Beth Sacco at British Open Pub

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The tender: Beth Sacco
The bar: British Open Pub (1334 N. Scottsdale Road, 480-941-4195)
The pedigree: Sacco spent a decade cultivating a large following at Billet Bar, but when the bar closed down in November 2010, she began teaching bartending at ABC Bartending School in Tempe. She began working at British Open after a former coworker suggested she'd be a good fit. We caught her on her second day.

So it's your second day here. How have things been so far?
It's pretty good, it's fun. It's just different. When you first enter in somewhere, everybody's a little wary of you. You're a new person walking into a bar. But everybody's really friendly and nice.

Do you think you'll be able to build the same army of regulars you had at Billet Bar?
Yeah, definitely. On my first day, I probably had four of my own personal friends I had served for ten years come in. I worked at a place where I was taken care of and catered to for 10 years. I'll probably never be able to find a job like that again. But you never know.

What the hardest part of teaching someone to bartend?
Teaching them to use all their appendages, and to move and rotate and showcase a little personality when dealing with the customers.

What's the best piece of advice you could give to a fellow bartender?
Work well with others. Be able to learn, and take advice and criticism well.

You don't drink. Is it hard to be a bartender who doesn't enjoy the liquor she's serving?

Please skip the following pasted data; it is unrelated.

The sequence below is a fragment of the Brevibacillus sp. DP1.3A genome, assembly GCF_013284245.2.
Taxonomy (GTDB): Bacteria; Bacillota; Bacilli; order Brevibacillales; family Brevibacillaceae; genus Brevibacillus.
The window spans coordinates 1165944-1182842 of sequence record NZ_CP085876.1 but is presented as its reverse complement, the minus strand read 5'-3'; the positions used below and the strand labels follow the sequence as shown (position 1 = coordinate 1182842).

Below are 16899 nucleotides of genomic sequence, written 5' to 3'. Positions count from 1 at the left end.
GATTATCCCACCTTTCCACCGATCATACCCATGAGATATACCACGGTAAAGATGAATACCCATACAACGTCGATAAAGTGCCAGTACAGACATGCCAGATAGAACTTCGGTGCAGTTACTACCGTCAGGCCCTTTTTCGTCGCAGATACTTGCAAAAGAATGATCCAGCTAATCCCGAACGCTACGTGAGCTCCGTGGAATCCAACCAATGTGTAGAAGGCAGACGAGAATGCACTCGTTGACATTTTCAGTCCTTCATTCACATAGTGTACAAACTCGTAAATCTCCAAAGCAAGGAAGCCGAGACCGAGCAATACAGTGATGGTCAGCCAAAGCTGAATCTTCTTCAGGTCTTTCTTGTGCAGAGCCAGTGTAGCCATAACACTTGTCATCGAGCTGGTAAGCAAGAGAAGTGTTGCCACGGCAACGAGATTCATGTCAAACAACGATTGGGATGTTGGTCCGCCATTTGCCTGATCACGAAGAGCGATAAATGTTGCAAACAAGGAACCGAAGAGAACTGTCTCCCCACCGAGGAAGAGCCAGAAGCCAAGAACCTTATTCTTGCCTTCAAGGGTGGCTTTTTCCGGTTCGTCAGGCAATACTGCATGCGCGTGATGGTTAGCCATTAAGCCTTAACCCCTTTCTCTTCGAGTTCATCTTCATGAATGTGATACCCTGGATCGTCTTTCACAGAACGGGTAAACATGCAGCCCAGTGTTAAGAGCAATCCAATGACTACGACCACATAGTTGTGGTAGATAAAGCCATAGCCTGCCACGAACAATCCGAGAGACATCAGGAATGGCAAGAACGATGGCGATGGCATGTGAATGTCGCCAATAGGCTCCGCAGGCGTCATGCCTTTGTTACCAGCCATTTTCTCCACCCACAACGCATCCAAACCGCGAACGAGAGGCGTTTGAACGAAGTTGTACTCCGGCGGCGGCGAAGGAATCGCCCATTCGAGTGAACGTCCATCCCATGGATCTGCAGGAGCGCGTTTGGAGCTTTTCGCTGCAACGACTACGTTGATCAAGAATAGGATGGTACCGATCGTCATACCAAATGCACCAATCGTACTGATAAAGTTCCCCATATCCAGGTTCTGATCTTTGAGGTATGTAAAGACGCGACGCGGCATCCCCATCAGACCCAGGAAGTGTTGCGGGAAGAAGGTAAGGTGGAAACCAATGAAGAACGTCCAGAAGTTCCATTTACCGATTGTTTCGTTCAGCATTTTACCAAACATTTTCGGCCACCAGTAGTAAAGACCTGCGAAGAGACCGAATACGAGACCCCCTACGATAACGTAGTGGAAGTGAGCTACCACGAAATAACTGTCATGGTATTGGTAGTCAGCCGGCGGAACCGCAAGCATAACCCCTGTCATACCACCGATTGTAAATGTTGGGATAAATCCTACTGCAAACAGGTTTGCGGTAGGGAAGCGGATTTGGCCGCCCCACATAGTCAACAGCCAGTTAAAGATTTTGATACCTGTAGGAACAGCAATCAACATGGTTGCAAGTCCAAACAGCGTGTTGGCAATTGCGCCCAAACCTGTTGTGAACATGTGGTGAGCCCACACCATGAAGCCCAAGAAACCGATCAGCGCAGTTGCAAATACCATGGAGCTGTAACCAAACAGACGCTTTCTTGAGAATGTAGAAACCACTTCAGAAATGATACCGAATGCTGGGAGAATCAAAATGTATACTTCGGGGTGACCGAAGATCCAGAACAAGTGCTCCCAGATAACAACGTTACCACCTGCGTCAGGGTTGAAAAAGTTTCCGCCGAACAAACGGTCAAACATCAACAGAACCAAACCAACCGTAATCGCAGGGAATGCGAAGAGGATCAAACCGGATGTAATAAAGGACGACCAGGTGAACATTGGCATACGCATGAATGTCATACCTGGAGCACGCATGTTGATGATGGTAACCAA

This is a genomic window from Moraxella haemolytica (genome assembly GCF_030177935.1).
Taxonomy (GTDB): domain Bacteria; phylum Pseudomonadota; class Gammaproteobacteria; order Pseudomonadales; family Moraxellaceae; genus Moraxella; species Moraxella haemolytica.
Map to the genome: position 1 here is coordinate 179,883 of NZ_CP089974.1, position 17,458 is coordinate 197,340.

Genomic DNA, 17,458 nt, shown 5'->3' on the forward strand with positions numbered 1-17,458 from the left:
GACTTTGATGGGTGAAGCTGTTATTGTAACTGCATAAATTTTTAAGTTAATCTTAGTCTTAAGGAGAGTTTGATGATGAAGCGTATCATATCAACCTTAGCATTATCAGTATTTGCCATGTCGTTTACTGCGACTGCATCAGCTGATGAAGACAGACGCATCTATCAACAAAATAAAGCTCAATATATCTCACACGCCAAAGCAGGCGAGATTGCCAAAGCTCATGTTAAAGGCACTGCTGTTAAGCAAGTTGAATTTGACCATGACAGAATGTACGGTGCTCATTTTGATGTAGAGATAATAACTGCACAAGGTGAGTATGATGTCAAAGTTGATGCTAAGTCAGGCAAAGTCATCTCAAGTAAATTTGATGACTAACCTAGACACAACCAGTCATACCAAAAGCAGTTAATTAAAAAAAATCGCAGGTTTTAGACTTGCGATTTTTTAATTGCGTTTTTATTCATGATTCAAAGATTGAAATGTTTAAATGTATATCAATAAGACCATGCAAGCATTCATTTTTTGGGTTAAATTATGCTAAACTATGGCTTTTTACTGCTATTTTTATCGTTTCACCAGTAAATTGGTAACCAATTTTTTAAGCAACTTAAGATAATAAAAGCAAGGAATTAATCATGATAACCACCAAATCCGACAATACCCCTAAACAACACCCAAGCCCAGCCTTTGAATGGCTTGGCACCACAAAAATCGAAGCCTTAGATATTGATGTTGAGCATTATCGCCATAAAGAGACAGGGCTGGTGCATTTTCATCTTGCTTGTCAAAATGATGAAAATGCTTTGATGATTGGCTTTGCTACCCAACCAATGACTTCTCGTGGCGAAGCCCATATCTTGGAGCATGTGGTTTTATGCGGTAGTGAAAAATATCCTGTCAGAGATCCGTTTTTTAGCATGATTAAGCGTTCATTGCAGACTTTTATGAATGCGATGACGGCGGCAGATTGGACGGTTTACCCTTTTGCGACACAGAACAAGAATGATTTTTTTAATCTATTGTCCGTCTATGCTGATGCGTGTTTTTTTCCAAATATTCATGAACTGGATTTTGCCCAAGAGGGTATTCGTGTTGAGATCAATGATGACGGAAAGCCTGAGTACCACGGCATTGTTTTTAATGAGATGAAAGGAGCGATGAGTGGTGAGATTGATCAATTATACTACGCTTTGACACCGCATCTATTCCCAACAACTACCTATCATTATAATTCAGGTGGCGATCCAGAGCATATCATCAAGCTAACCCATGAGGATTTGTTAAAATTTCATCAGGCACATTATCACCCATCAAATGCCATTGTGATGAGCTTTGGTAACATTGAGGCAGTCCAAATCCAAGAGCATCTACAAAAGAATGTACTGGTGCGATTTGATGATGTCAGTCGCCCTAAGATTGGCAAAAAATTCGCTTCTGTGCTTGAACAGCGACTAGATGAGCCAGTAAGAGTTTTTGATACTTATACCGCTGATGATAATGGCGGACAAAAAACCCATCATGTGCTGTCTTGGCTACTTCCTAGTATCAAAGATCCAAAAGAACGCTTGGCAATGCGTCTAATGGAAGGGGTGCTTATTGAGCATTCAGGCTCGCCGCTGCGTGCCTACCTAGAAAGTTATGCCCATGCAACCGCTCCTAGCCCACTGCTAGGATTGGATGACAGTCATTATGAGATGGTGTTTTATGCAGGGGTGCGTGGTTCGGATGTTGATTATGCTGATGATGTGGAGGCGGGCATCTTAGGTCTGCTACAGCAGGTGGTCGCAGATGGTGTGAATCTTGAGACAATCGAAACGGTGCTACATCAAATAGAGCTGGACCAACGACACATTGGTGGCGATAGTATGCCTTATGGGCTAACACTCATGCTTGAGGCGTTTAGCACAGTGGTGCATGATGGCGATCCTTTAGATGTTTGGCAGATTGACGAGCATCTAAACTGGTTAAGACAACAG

No, not at all. It definitely saves my pocketbook. I'm not the kind of person who can belly up to a bar and just sit and drink for a long time. As you get older, you just kind of see everything in a different light. I've never really been into drinking the stuff, but I like the whole atmosphere of the bar.

What would you be doing if you weren't bartending?
I'm pretty much undecided. I've done some other jobs, but I just feel like I'm lucky to be able to keep bartending. It's a question of time: how will you spend your time? Because you never get it back. I feel that your job doesn't really define you, and what I like about this profession is that when you leave, you don't take it home with you.

What's your least favorite part of the job?
The cattiness. This is a profession in which people do a lot of talking about each other. It's like, really?

Can you be shy as a bartender?
No, and I'm not shy behind the bar. I'm very direct. It's just that I don't need a ton of attention. I get enough attention -- I have a dog.

If you could have a drink with anyone, who would it be?
It would probably be my stepmother who passed away. 

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